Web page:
By Will Robin
The summer of 2017 in New York City has brought heat, rain, and subway delays.
Almost three-quarters of subway riders experienced delays, according to an unofficial survey conducted by NYU Precollege Journalism students.
Almost 90% of subway riders from the survey answered Yes when asked if the subway service could be improved.
The service has not been significantly improved; only minor repairs have been done to this 112 year old system, according to the Metropolitan Transit Authority.
Within a 25 year span from 1990 to 2015, the number of subway riders has doubled. In 1990 there were a billion riders annually. Now there are just under 2 billion riders annually.
During these 25 years the New York City Transit system has added only 27 cars to their 6,391 car fleet even though the ridership has almost doubled, said Metropolitan Transit Authority Chairman Joe Lhota.
The over 2 billion people has caused major overcrowding, Lhota said.
This overcrowding has caused over one-third of the delays, according to the New York Times.
Many New Yorkers including Joseph Riccio, of the Lower East Side of Manhattan, say that the subway does pretty well for the amount of people that it serves. Although there are also New Yorkers including Michelle Benoit, of the Upper West Side of Manhattan, who say the subway has declined significantly in the past five years.
According to a Times article, there were 75,000 delays in the month of June alone.
These delays don’t only hurt the city’s reputation but they also hurt the city’s income as people might choose not to take public transportation, according to Chairman Lhota.
Allowing food on the subway has been cited as the cause of track fires, rats, and the lack of cleanliness in the subway system, Metropolitan Transit Authority Chairman Joe Lhota said.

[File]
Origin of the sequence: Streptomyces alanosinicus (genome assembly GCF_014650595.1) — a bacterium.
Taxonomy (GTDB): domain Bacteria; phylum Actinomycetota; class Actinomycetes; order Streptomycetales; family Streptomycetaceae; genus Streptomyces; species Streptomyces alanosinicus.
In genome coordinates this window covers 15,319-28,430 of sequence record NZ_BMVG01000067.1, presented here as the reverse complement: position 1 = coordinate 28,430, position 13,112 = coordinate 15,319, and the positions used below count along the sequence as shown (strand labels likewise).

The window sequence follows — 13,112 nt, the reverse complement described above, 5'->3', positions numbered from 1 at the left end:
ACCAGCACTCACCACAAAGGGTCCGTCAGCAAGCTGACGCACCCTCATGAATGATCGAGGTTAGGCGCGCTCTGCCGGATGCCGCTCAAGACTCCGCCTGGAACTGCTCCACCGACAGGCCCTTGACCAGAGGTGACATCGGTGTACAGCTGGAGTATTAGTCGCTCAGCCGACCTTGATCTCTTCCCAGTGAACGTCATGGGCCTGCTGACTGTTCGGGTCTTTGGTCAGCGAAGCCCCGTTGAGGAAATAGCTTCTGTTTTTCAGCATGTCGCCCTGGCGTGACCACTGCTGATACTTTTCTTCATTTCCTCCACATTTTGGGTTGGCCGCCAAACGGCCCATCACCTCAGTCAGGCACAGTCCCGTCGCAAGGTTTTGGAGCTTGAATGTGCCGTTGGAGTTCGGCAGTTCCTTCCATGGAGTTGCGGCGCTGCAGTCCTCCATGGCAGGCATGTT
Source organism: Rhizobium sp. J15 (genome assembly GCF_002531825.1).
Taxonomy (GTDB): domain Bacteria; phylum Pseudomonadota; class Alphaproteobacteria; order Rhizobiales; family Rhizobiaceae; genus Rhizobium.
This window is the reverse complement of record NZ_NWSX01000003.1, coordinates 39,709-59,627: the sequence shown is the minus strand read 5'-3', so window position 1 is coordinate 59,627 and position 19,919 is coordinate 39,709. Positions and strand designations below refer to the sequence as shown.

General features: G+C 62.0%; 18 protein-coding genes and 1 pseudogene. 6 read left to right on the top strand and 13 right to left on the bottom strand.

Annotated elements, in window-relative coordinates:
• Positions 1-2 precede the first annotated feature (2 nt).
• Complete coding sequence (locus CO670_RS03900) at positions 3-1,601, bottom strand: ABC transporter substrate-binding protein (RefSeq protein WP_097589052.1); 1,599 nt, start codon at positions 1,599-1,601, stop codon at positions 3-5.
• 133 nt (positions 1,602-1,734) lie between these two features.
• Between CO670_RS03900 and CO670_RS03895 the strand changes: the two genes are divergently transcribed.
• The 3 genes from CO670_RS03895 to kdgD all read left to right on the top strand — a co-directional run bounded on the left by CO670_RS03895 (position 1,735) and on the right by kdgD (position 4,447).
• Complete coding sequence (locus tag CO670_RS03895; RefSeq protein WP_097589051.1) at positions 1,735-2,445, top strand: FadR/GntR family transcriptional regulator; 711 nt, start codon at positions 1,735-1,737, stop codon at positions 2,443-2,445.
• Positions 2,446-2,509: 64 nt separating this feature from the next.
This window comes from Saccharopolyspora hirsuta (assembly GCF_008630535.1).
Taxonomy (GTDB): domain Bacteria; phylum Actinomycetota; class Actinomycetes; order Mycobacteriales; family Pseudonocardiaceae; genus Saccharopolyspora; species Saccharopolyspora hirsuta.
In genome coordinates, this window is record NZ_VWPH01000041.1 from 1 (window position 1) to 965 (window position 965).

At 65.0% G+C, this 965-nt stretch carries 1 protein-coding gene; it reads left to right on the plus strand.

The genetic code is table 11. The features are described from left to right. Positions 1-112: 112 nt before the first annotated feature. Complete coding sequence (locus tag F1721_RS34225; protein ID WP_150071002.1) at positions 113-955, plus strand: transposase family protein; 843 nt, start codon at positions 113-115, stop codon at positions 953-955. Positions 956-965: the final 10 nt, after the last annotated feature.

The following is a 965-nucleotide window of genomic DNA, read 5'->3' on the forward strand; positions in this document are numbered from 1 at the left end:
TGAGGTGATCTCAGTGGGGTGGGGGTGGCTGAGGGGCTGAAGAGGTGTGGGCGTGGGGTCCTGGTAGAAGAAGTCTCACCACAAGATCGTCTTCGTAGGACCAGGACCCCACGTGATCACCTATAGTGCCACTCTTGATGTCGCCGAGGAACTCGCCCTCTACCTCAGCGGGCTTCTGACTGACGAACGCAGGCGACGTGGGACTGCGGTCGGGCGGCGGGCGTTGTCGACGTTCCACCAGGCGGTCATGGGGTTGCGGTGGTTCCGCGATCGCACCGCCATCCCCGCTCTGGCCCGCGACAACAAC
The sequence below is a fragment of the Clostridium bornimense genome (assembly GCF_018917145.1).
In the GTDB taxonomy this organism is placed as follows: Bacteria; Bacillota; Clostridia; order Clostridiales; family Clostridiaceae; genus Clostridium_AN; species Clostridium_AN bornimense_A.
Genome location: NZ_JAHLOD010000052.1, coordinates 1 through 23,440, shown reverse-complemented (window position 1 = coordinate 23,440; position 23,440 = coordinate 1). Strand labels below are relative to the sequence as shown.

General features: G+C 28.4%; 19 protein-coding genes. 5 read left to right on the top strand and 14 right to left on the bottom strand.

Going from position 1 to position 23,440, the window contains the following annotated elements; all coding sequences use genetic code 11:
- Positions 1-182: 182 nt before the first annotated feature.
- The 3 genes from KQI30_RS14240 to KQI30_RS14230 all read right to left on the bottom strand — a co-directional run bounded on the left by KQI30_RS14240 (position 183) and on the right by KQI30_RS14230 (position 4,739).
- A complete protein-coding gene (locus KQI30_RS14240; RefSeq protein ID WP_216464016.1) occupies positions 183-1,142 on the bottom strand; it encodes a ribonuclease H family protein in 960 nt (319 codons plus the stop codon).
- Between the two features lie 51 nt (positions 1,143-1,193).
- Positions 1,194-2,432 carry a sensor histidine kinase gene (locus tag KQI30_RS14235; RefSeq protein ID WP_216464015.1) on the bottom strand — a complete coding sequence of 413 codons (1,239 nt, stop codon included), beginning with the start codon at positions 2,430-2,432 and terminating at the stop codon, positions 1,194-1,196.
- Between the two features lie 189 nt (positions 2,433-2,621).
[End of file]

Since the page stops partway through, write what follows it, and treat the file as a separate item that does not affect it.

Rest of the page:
Banning food on the subway is becoming a controversial topic, in the opinion of subway riders.
Some 52% of subway riders said that the subway should ban food and 48% said that food should be allowed, according to an unofficial survey conducted by NYU Precollege Journalism students.
Subway rider and native New Yorker Joseph Riccio said that there should be food on the subway because people need to eat before and after work and that the subway is often the first place they go after work.
Chelsee Marks of Glen Cove, N.Y., however, said that it’s disgusting and people should wait until they get home or to a restaurant to eat.
People who answered that food should be banned on the subway said it would help with cleanliness, eliminate the chances of a track fires and rats.
The Metropolitan Transit Authority tried to ban food in 2012. Police officers were stationed in the subway and instructed to distribute tickets to individuals who were eating food. This did not last for long as the ban was reversed weeks after it began.
Plan of Attack: Subway Renovations
The Metropolitan Transit Authority is failing its customers, MTA Chairman Joe Lhota said at the opening of his presentation on the current state of the subway.
The problems that are the most significant are the aging infrastructure, lack of capital investment, and the record number of customers. Lhota said this in a presentation that was streamed online through the MTA’s Facebook page.
When the subway opened in 1904, only 73 million people road it annually. Now almost 2 billion people ride it annually.
The 15% increase of customers over the past 10 years has been caused by many factors, one of which being the significant increase in tourism, Lhota said.
There has been a 38% increase in tourism within the past nine years, Lhota said.
Chairman Lhota said the subway is the only system globally running 24 hours a day, seven days a week and it’s the largest in the country with 472 stations.
The 850 miles of tracks throughout all five boroughs of the subway are an average of 41 years old.
His plan of attack for the renovations is comprised by a set of five key steps.
- Track Maintenance
- Car Reliability
- Safety and Cleanliness
- Customer Communication
- Critical Management
Will Robin is a senior at Friends Academy in Locust Valley, New York.